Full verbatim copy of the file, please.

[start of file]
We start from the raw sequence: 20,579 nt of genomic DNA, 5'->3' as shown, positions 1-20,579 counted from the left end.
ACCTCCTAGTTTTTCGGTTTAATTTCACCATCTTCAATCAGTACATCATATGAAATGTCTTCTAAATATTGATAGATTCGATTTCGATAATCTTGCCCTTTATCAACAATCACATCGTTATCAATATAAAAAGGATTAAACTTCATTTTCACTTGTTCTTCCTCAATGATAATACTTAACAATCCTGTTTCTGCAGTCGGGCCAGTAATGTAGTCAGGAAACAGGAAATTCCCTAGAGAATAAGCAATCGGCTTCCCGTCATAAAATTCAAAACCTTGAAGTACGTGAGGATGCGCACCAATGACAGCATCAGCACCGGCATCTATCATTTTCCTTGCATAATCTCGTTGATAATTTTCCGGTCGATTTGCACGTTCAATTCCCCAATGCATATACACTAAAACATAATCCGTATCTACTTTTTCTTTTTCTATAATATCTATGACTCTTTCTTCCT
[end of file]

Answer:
We start from the raw sequence: 20,579 nt of genomic DNA, 5'->3' as shown, positions 1-20,579 counted from the left end.
ACCTCCTAGTTTTTCGGTTTAATTTCACCATCTTCAATCAGTACATCATATGAAATGTCTTCTAAATATTGATAGATTCGATTTCGATAATCTTGCCCTTTATCAACAATCACATCGTTATCAATATAAAAAGGATTAAACTTCATTTTCACTTGTTCTTCCTCAATGATAATACTTAACAATCCTGTTTCTGCAGTCGGGCCAGTAATGTAGTCAGGAAACAGGAAATTCCCTAGAGAATAAGCAATCGGCTTCCCGTCATAAAATTCAAAACCTTGAAGTACGTGAGGATGCGCACCAATGACAGCATCAGCACCGGCATCTATCATTTTCCTTGCATAATCTCGTTGATAATTTTCCGGTCGATTTGCACGTTCAATTCCCCAATGCATATACACTAAAACATAATCCGTATCTACTTTTTCTTTTTCTATAATATCTATGACTCTTTCTTCCT